When I speak, the words burst out.
“Violence and destruction!” I shout.
So these messages from the Lord
have made me a household joke.
But if I say I’ll never mention the Lord
or speak in his name,
his word burns in my heart like a fire.
It’s like a fire in my bones!
I am worn out trying to hold it in!
I can’t do it!
I have heard the many rumors about me.
They call me “The Man Who Lives in Terror.”
They threaten, “If you say anything, we will report it.”
Even my old friends are watching me,
waiting for a fatal slip.
“He will trap himself,” they say,
“and then we will get our revenge on him.”…
Sing to the Lord!
Praise the Lord!
For though I was poor and needy,
he rescued me from my oppressors.
-Jeremiah 20 (NLT)
I’m a slave for Christ.
But that’s my choice. I choose to be that. And as a result, I have a calling on my life, a burning in my belly toward seeking and speaking truth.
And in doing so, I recognize that I’ll never really arrive at truth. I can’t – and not just because truth is less a destination than a journey. But because truth isn’t atomic; it may be personal in some ways, but it isn’t divorced from the other. And I’ll fail a lot and I may – in the process of speaking my own understanding of truth – hurt others. Sometimes, that hurt is a bit of discomfort – and that’s okay. We need that tension, because that’s how we grow.
But my calling isn’t to just speak some unmoored, ethereal “Truth.” It’s to occupy a space and speak with the Spirit of God as I recognize her voice on behalf of liberation. And I hear her voice not just in meditation, not just in prayer, not just in the holy script, but also in the voice of those oppressed, marginalized, left behind, shuttered, bullied, alienated.
So when the Spirit speaks to me through multiple voices, I do well to stop whatever it is I have been doing and reconsider my role, my actions, my words, my behavior. Although I may spend some time defending myself and my bruised ego, I am becoming to recognize that that in itself is an act of further entrapment.
See, the Holy Spirit is my friend and uses these voices, these people and their stories and perspectives, to help set me free from the bondage of patriarchy – and into, in my case, the work of Christ the Liberator, Christ the Redeemer. Of course, people want to be set free from their own traps – but we can’t sit here and lie to ourselves that agency and oppression only works on an atomized, individualized level, because that’s not how oppression or slavery works. As King said in A Letter from a Birmingham Jail:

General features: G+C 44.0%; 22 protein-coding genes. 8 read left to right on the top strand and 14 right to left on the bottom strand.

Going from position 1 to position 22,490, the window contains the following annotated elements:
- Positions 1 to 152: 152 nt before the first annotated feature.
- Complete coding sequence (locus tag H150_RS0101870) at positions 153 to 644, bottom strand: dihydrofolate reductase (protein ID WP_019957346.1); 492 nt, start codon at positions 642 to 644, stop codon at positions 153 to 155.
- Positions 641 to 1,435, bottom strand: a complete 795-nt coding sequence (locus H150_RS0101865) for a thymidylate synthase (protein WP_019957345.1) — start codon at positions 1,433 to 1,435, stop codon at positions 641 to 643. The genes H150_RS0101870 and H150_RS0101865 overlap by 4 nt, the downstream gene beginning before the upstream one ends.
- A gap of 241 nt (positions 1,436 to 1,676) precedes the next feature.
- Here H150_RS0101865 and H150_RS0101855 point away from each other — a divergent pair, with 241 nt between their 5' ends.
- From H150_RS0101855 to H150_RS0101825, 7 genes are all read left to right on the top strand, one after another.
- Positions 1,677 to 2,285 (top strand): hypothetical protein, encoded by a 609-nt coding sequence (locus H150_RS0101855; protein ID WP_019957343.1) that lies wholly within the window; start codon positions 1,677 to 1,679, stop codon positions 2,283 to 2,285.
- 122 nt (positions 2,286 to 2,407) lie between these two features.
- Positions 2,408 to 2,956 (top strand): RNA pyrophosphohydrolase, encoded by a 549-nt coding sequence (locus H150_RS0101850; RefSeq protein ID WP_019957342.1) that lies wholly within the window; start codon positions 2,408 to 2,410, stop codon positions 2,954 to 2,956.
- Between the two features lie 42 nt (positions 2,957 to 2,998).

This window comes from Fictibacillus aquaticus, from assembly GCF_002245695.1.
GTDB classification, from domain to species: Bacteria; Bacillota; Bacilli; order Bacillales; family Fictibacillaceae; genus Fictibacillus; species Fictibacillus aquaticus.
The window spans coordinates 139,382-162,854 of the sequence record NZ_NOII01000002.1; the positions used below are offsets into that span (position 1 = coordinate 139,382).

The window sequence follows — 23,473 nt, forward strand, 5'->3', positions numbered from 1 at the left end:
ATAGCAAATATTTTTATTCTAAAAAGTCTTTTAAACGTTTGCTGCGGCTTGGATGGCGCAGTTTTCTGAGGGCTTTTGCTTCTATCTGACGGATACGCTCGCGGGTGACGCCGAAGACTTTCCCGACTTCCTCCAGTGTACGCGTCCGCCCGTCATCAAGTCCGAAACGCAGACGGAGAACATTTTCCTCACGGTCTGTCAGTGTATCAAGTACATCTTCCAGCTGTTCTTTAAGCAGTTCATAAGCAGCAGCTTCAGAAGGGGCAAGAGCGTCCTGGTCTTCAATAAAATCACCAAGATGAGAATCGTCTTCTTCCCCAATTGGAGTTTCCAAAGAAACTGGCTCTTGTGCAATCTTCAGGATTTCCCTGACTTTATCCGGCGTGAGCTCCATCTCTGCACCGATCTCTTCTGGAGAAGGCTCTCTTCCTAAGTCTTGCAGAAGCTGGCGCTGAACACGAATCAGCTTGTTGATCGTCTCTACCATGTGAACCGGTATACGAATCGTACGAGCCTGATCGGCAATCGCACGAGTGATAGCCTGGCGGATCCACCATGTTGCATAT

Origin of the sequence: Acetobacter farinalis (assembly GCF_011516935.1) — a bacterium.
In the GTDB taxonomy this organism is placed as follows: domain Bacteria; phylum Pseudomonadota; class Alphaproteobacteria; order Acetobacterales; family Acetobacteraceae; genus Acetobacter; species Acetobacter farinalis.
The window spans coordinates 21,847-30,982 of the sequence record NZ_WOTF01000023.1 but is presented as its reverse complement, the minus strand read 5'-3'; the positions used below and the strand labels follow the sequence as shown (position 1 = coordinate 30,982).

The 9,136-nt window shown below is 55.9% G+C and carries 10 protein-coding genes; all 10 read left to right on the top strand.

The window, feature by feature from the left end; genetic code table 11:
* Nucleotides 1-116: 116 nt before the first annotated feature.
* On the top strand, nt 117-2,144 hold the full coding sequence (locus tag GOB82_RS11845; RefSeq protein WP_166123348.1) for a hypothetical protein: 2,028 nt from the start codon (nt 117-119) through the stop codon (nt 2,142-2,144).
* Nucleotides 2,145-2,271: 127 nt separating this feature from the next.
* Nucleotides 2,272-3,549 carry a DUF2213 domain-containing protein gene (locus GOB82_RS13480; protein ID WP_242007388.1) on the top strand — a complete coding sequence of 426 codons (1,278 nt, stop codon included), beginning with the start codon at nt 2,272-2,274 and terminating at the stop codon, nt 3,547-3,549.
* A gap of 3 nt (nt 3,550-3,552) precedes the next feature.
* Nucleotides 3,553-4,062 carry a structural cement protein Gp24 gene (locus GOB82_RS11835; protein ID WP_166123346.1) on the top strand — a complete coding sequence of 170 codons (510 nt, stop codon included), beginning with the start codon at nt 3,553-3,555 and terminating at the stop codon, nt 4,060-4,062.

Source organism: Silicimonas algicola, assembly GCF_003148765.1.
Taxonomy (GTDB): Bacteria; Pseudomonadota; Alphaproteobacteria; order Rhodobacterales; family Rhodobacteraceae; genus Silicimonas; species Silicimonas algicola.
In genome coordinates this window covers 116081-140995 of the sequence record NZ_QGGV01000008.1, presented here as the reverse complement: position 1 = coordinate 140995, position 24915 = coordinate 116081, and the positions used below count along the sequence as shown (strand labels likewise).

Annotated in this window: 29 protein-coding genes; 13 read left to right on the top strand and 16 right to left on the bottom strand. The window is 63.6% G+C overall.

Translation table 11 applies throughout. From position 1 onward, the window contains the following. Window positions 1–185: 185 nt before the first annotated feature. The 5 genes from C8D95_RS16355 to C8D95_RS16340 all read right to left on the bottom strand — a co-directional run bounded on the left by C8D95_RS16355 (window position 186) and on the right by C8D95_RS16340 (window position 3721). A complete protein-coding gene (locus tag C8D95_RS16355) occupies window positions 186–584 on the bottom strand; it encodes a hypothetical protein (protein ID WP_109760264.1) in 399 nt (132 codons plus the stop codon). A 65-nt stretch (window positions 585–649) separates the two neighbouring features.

Injustice anywhere is a threat to justice everywhere. We are caught in an inescapable network of mutuality, tied in a single garment of destiny. Whatever affects one directly, affects all indirectly.
It ultimately benefits a middle class suburbanite when an urban* single mother is free of the tyranny of food insecurity. It ultimately benefits a male pastor when he is freed from the constraints of parsing strict gender roles and the misogyny and misanthropy that is essential to that set of doctrines.
If the truth, as they say, shall set us free, then we need to embark on embracing and accepting the truth. Not defending our intentions from it. We do no justice when we protest, in light of criticism, “But I am/he is/she is a good person who meant no harm.” We demonstrate our intentions when we seek to undo the wrong.
And finally, when we try to redraw and redefine the terms of what is acceptable and what isn’t – what is offensive and what isn’t – based on something that benefits us and/or the oppressive system, then we are failing miserably at listening to the Holy Spirit.**
*Note: not code-speak, though it can be interpreted that way.
**Two tangentially-related multi-platform stories that have erupted in the post-evangelical Christian blogging world have inspired this post. The first is the series talked about in the frame of last week’s post, Racism Isn’t About You, about how white people should not get so offended at the suggestion that what they say may be racially exclusionary (a breakdown here). It got a ton more ridiculous when another white progressive Christian blogger tried to redefine the terms of the conversation, telling the oppressed that they should differentiate in their language between “active” racists and oppressors and “passive” racists and oppressors. No, seriously, that’s what he said. And other progressive White male Christians lined up to agree. Not all of them, of course. I guess just the passive ones.
The other thread is on a post on modesty culture (which is a take-down of Christian culture notions, teachings and a culture of modesty that put the onus on women to prevent the taking of their “sexual purity” and, just as importantly, to prevent their Christian brothers from thinking lustful thoughts. Yes, it’s a big thing). One such post had some pretty damaging language and quite a few bloggers, including Sarah Moon, called it out for that language and its assumption that certain clothes or accessories (in this case, “glitter. On her tits”) deprive the woman of the ability to call out gazes that make them feel uncomfortable or unsafe. The author and the host felt that their work was being misunderstood because it’s pretty obvious that they wouldn’t support modesty culture, and because their hearts were in the right place (I wouldn’t deny that). But, again, there was more covering and, rather than considering the offense of the original post, they doubled down.
Again, it’s human and I understand. But it’s hurtful and anti-prophetic, untruthful.